Our allies—our friends—are the ones who watch our backs. Who hold our hands when we’re scared. Who tell us they believe in us, they’re proud of us. Who have skills that make up for our weaknesses. Who say, “I can’t fix this for you, but I can make sure you don’t have to go through it alone.”

And, in return, we have to be their ally when they need it.

No one can do it all alone.

The Cavalry Isn’t Coming

When life goes sideways, it’s easy to wish for someone or something to rescue us. We dream about winning the lottery. We wish for miracle cures. We fantasize that someone will come in and make the best possible decisions for us and take care of all the problems we’d rather not face.

But books where the cavalry sweeps in at the end and solves all the hero’s problems are unsatisfying and unrealistic. The truth is that in life we have a better chance of getting cancer than we do of winning the lottery.

The cavalry isn’t coming.

No one can fix our problems for us, not even our allies. They can help us, but we have to be willing to help ourselves too.

A hero isn’t going to ride in on a white horse to save us because we are the hero. Or, at least, we have the potential to be.

Unless we want our life story to be a tragedy, we have to make choices and act. We have to pull it together and find strength we never knew we had. We have to take responsibility for our lives and for fighting to make them what we want them to be. We have to be brave enough to find joy in the small things even when we’re broken and bleeding and terrified.

We have to keep the faith, keep hoping, and never give up. Ever. It’s the only way we’ll have a chance to win.

Crises Force Growth

Change is hard. The old ways and old patterns are easier and feel safer. Often it takes struggles to bring us to the point where we’re willing and able to change. The hallmark of a satisfying, memorable story is a hero who learns and changes for the better because of the challenges they face.

We could be the anti-hero with the negative character arc, but is that really the way you want your story to end? It’s not what I want for mine.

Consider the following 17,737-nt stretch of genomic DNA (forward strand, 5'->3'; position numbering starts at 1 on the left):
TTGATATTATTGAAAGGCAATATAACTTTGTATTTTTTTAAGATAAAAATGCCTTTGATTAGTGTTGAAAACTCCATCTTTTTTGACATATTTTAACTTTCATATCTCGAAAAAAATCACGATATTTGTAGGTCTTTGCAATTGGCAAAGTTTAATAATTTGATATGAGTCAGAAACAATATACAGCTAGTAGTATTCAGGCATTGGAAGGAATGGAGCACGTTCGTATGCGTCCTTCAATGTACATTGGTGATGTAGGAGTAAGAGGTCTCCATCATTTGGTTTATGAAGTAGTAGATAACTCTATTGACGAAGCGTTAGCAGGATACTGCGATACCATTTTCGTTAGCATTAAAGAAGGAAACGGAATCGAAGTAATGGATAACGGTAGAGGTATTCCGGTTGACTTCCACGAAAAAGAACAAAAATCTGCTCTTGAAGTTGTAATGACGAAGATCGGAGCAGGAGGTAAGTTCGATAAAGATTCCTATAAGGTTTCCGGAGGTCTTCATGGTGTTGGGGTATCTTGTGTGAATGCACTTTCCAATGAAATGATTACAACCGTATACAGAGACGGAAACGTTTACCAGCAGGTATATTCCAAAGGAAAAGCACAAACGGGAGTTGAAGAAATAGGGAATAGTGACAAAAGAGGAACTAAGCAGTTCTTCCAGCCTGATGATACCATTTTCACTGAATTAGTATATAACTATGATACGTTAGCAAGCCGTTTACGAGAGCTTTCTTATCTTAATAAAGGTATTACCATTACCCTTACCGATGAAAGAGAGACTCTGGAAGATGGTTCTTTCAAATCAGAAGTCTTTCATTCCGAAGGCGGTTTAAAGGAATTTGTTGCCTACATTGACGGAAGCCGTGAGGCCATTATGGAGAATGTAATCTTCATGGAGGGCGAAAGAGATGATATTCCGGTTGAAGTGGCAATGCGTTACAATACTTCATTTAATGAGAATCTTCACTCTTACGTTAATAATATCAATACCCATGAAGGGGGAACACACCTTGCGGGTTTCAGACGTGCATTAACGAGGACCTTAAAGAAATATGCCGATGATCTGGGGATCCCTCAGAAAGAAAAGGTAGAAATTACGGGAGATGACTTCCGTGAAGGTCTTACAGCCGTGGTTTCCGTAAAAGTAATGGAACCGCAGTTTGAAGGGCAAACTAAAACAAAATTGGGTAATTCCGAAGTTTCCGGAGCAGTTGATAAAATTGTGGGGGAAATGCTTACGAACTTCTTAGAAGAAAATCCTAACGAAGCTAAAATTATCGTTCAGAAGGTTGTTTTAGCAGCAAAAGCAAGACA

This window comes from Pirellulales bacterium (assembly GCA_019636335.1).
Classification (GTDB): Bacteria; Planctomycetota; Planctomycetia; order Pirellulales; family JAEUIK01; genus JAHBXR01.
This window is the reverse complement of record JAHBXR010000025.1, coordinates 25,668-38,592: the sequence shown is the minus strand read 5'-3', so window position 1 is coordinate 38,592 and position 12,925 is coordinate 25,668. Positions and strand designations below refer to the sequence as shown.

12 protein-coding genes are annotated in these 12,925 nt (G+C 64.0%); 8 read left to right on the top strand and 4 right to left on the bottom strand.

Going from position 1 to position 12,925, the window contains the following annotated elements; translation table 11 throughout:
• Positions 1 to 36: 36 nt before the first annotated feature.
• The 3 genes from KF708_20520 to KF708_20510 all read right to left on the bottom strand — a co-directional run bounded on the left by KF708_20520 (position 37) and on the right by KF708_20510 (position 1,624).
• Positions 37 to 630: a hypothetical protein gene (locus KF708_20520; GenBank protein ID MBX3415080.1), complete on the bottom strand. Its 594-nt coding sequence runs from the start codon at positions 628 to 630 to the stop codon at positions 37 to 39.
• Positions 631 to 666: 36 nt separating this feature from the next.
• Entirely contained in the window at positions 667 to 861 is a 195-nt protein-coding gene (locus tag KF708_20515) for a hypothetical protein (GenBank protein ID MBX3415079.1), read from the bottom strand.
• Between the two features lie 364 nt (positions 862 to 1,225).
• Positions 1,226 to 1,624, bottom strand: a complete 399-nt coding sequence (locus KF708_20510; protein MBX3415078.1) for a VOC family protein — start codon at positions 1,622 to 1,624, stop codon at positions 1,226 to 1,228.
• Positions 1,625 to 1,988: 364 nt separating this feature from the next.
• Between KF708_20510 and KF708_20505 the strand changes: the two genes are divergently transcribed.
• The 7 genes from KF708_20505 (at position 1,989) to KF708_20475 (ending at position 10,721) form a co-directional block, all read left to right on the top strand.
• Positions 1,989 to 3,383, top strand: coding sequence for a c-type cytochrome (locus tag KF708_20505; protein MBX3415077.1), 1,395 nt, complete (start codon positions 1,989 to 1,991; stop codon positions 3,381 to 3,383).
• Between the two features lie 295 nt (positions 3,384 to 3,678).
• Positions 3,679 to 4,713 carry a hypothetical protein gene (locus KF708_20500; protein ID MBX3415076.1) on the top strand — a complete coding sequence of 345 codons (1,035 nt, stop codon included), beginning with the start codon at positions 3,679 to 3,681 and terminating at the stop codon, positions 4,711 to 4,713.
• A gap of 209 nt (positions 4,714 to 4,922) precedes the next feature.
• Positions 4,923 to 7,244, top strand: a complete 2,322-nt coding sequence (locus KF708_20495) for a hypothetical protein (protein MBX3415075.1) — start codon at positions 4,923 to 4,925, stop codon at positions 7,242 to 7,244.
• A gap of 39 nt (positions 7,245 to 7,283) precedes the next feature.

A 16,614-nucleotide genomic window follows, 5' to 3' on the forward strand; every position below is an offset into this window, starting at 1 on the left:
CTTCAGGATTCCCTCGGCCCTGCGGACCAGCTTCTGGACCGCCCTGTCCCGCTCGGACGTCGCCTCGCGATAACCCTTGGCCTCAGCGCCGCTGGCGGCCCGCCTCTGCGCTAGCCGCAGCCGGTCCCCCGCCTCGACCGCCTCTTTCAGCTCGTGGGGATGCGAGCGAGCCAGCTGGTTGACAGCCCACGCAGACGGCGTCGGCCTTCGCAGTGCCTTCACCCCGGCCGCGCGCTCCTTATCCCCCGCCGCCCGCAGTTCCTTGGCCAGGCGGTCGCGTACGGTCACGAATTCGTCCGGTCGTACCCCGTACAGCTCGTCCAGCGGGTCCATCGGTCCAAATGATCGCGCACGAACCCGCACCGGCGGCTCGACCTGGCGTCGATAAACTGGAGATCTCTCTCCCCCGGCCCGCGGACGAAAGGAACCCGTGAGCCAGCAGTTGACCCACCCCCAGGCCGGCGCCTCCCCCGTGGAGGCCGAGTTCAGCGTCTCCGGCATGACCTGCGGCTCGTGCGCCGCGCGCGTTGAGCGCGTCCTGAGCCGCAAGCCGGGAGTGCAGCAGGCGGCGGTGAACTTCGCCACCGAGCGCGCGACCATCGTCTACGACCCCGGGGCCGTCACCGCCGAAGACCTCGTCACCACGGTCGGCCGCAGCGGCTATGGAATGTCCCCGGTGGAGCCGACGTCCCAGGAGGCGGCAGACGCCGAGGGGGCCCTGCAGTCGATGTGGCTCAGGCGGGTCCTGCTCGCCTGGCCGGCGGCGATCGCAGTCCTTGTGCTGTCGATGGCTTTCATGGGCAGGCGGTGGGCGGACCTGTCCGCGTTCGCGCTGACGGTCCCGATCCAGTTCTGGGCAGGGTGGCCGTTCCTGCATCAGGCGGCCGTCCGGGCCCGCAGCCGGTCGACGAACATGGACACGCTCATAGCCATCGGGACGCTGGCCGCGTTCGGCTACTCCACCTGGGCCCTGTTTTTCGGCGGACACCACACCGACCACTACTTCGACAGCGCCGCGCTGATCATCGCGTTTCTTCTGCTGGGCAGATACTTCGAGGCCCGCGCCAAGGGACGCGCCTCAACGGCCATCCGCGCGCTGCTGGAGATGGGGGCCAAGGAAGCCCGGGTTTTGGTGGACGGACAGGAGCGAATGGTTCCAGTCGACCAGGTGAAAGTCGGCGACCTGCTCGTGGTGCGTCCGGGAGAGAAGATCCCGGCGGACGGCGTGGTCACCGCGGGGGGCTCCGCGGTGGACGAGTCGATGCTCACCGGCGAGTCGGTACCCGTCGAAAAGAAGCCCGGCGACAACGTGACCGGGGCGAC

I want to come out better than I went in. Stronger. Wiser. Kinder. Braver.

I never want to stop growing as a person.

So that’s how I’m heading in to 2016.

How was your 2015? Feel free to share the good and the bad. Have you set goals for the new year?

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The Inevitable Truth of Life–Things Go Wrong

By Marcy Kennedy (@MarcyKennedy)

How do you face the difficult times in life?

Over the weekend, my husband and I went to see The Martian, and this is the question I walked away with.

In The Martian, Mark Watney is part of the team of astronauts who went on a Mars mission. Due to a storm, they had to leave the surface of Mars before their allotted time was over. During preparation for lift off, Watney was injured and lost in the storm. The team thought he was dead and had to launch without him–leaving him stranded on Mars, a planet where nothing grows, with no breathable atmosphere, and extreme weather conditions.

I don’t want to spoil too many of the story details for you, but Watney doggedly manages to survive on Mars until he’s able to be rescued, years later.

Once back on earth, Watney becomes an instructor, teaching astronaut candidates. In his first class, he tells them the one inevitable truth of space travel.

At some point, everything will go wrong.

That’s not an if. It’s a when. And when everything goes wrong, there’s really only one thing you can do if you want to survive.

You have to focus on one problem at a time.

The movie was talking about space and what you face there, but it’s also the one inevitable truth about life.

At some point in your life, everything will go wrong. Horribly, heart-breakingly, hope-crushingly wrong.

And there’s only one thing you can do if you want to survive. You focus on one problem at a time.

The big picture—that’s going to be more than we can handle when life blows up in our face. Because if we look at the big picture, it’ll seem impossible to overcome. We’ll feel too weak, too unprepared, too alone. Too everything.

But one problem at a time…well, we can find the strength for that one small thing. Just that thing. Only that thing.

And then the next one.

And the next one.

And one day, we’ll look up, and we’ll have made it out the other side. We’ll have survived.